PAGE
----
Allergic Rhinitis – Basics

Like Sinusitis, Rhinitis is a chronic condition characterized by congestion, sneezing, stuffiness and runny nose. It can be allergy-related (allergic rhinitis) or have another cause (non-allergic rhinitis). In people with allergic rhinitis, symptoms are caused by the immune system’s reaction to certain allergens in the air. Generally, these allergens are otherwise harmless and can include pollen, pet dander, dust, grass and others. Non-allergic rhinitis usually presents in adults, and can be the cause of exposure to a strong irritant—such as pollution or smoke—or certain medications.

Treatments for this condition are similar for sinusitis

Allergic Rhinitis – Diagnostic Patterns

The Chinese Medicine treatment of rhinitis generally involves arriving at the appropriate TCM diagnosis or pattern. This pattern within the individual is what treatment is based on not the general condition. The following patterns may represent the underlying contributing factors for the development of rhinitis: Lung Dampness-Phlegm Heat, Lung Wind Invasion-Wind Cold, Lung Wind Invasion-Wind Heat and Spleen Qi Deficiency

Commonly  used points: LI4 Hegu, UB4 Chuanzu

commonly used formula: Chuan Xiong Cha Tiao San, Xin Yi Wan, Yu Ping Feng Wan, Gui Zhi Tang Wan

Research

Acupuncture could be a safe and valid treatment for allergic rhinitis; Moderate quality evidence (Feng 2015 – SR of 13 RCTs)(1)

High quality evidence of efficacy and effectiveness (Taw 2015 – SR of 2 large multi-centre RCTs, 3 acupuncture vs medication RCTs and 1 cost-effectiveness study)(2)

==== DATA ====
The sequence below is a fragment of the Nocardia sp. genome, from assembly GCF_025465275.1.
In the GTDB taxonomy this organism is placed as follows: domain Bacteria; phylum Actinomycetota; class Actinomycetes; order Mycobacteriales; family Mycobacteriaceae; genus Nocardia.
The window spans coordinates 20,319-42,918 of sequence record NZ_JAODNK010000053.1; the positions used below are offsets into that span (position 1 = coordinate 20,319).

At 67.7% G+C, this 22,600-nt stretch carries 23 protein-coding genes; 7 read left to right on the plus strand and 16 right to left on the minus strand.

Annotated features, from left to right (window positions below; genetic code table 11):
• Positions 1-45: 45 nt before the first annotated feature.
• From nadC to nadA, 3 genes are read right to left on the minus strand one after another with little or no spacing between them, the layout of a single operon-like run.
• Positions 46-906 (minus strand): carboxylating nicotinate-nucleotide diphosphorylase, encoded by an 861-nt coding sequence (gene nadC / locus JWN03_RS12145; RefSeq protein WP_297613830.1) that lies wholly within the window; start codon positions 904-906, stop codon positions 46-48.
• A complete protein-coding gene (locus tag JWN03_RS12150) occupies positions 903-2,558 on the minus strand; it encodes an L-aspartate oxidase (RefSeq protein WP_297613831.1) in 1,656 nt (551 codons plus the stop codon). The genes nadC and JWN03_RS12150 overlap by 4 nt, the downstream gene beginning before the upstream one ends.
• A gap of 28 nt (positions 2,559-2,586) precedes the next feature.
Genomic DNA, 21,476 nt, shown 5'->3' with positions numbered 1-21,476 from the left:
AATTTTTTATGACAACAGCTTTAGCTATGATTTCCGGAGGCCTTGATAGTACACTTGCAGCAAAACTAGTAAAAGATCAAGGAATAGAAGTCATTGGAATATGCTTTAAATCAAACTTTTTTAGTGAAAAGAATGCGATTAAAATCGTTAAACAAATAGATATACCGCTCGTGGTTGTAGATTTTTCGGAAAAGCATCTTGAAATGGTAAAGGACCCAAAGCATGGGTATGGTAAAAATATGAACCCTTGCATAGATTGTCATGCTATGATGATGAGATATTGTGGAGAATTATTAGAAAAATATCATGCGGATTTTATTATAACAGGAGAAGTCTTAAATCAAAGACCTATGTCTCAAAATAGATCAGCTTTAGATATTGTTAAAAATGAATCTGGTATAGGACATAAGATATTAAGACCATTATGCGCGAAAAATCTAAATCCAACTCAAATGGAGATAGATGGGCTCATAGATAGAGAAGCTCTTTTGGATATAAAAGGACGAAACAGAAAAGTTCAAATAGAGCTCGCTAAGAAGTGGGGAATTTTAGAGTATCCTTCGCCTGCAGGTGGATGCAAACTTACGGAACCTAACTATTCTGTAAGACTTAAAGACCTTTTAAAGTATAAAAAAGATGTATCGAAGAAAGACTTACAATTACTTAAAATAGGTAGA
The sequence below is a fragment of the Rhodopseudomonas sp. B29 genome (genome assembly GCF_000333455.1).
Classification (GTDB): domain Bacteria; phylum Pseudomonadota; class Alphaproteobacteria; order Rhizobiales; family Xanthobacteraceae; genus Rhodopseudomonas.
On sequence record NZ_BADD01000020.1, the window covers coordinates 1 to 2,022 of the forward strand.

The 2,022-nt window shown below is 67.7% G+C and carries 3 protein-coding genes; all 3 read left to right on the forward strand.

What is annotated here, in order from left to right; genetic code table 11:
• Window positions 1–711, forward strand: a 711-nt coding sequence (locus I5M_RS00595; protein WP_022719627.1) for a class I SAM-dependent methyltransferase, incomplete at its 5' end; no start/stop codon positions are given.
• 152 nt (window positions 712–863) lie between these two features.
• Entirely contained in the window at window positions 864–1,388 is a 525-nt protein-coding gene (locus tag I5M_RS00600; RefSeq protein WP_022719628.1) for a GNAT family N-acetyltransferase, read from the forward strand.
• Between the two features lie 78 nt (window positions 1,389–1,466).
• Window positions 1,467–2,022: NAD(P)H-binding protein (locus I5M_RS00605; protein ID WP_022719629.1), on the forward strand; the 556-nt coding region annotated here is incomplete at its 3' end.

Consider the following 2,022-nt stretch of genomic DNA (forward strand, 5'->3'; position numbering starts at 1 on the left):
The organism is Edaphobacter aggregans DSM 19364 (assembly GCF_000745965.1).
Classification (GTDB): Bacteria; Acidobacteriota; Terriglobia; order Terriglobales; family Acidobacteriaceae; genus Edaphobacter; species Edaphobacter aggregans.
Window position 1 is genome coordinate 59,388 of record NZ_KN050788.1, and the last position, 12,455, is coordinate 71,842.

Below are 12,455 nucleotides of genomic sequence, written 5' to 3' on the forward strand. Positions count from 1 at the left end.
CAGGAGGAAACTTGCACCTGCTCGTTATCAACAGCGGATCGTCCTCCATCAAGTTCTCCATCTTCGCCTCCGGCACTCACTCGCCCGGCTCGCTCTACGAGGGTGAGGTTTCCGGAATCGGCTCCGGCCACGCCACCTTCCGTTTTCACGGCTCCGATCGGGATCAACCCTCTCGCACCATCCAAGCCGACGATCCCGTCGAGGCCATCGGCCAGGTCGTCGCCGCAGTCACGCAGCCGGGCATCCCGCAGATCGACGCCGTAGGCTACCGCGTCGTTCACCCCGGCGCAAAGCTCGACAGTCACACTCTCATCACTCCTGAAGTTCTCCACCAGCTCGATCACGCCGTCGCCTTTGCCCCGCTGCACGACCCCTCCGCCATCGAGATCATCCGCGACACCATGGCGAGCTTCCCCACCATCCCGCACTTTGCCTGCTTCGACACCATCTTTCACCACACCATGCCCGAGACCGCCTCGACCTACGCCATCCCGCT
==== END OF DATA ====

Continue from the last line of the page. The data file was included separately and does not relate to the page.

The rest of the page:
OHNSF clinical practice guideline: Option 5: Clinicians may offer acupuncture, or refer to a clinician who can offer acupuncture, for patients with AR who are interested in nonpharmacologic therapy; Aggregate evidence quality – Grade B (Seidman 2015)(3)

Acupuncture is cost-effective for allergic rhinitis (Kim 2012, Witt 2010)(4, 5)

SAR – Acupuncture significantly superior to rescue medication in QALY gained, but may cost more short term (Reinhold 2013)(6, 7)

References

1.Feng S, Han M, Fan Y, Yang G, Liao Z, Liao W, et al. Acupuncture for the treatment of allergic rhinitis: a systematic review and meta-analysis. Am J Rhinol Allergy. 2015 Jan-Feb;29(1):57-62.

2. Taw MB, Reddy WD, Omole FS, Seidman MD. Acupuncture and allergic rhinitis. Curr Opin Otolaryngol Head Neck Surg. 2015 Jun;23(3):216-20.

3. Seidman MD, Gurgel RK, Lin SY, Schwartz SR, Baroody FM, Bonner JR, et al. Clinical practice guideline: Allergic rhinitis. Otolaryngol Head Neck Surg. 2015 Feb;152(1 Suppl):S1-43.

4. Witt CM, Brinkhaus B. Efficacy, effectiveness and cost-effectiveness of acupuncture for allergic rhinitis – An overview about previous and ongoing studies. Auton Neurosci. 2010 Oct 28;157(1-2):42-5.

5. Kim SY, Lee H, Chae Y, Park HJ, Lee H. A systematic review of cost-effectiveness analyses alongside randomised controlled trials of acupuncture. Acupunct Med. 2012 Dec;30(4):273-85.

6. Reinhold T, Roll S, Willich SN, Ortiz M, Witt CM, Brinkhaus B. Cost-effectiveness for acupuncture in seasonal allergic rhinitis: economic results of the ACUSAR trial. Ann Allergy Asthma Immunol. 2013 Jul;111(1):56-63.

7. Reinhold T, Brinkhaus B, Willich SN, Witt C. Acupuncture in patients suffering from allergic asthma: is it worth additional costs? J Altern Complement Med. 2014 Mar;20(3):169-77.